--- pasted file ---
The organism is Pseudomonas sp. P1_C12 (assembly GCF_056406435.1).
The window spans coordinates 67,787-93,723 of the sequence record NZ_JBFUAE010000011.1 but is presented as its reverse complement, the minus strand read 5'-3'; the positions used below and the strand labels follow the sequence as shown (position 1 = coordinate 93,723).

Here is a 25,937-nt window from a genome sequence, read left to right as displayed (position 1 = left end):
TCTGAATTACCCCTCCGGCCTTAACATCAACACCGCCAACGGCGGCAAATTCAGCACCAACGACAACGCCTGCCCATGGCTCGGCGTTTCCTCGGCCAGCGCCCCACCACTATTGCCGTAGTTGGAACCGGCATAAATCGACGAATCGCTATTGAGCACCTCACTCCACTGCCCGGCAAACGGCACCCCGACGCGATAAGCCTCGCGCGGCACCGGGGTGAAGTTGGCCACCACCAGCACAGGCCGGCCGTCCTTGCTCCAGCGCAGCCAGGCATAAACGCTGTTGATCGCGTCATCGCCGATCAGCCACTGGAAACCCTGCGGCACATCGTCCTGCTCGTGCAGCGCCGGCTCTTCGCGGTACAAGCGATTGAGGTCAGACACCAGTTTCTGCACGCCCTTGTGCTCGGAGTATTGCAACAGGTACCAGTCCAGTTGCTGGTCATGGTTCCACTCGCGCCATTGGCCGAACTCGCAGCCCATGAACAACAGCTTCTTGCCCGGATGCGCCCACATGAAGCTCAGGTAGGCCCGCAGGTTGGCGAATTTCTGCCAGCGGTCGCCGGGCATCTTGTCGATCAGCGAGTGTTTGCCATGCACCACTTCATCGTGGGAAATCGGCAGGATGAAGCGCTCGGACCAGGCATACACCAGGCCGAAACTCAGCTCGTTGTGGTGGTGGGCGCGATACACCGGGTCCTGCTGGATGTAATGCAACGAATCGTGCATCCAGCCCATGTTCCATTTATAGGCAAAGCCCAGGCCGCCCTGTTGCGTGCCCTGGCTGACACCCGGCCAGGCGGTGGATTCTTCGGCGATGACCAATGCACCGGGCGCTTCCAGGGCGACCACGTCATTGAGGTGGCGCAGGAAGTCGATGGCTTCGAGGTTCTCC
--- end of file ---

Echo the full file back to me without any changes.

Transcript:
The organism is Pseudomonas sp. P1_C12 (assembly GCF_056406435.1).
The window spans coordinates 67,787-93,723 of the sequence record NZ_JBFUAE010000011.1 but is presented as its reverse complement, the minus strand read 5'-3'; the positions used below and the strand labels follow the sequence as shown (position 1 = coordinate 93,723).

Here is a 25,937-nt window from a genome sequence, read left to right as displayed (position 1 = left end):
TCTGAATTACCCCTCCGGCCTTAACATCAACACCGCCAACGGCGGCAAATTCAGCACCAACGACAACGCCTGCCCATGGCTCGGCGTTTCCTCGGCCAGCGCCCCACCACTATTGCCGTAGTTGGAACCGGCATAAATCGACGAATCGCTATTGAGCACCTCACTCCACTGCCCGGCAAACGGCACCCCGACGCGATAAGCCTCGCGCGGCACCGGGGTGAAGTTGGCCACCACCAGCACAGGCCGGCCGTCCTTGCTCCAGCGCAGCCAGGCATAAACGCTGTTGATCGCGTCATCGCCGATCAGCCACTGGAAACCCTGCGGCACATCGTCCTGCTCGTGCAGCGCCGGCTCTTCGCGGTACAAGCGATTGAGGTCAGACACCAGTTTCTGCACGCCCTTGTGCTCGGAGTATTGCAACAGGTACCAGTCCAGTTGCTGGTCATGGTTCCACTCGCGCCATTGGCCGAACTCGCAGCCCATGAACAACAGCTTCTTGCCCGGATGCGCCCACATGAAGCTCAGGTAGGCCCGCAGGTTGGCGAATTTCTGCCAGCGGTCGCCGGGCATCTTGTCGATCAGCGAGTGTTTGCCATGCACCACTTCATCGTGGGAAATCGGCAGGATGAAGCGCTCGGACCAGGCATACACCAGGCCGAAACTCAGCTCGTTGTGGTGGTGGGCGCGATACACCGGGTCCTGCTGGATGTAATGCAACGAATCGTGCATCCAGCCCATGTTCCATTTATAGGCAAAGCCCAGGCCGCCCTGTTGCGTGCCCTGGCTGACACCCGGCCAGGCGGTGGATTCTTCGGCGATGACCAATGCACCGGGCGCTTCCAGGGCGACCACGTCATTGAGGTGGCGCAGGAAGTCGATGGCTTCGAGGTTCTCC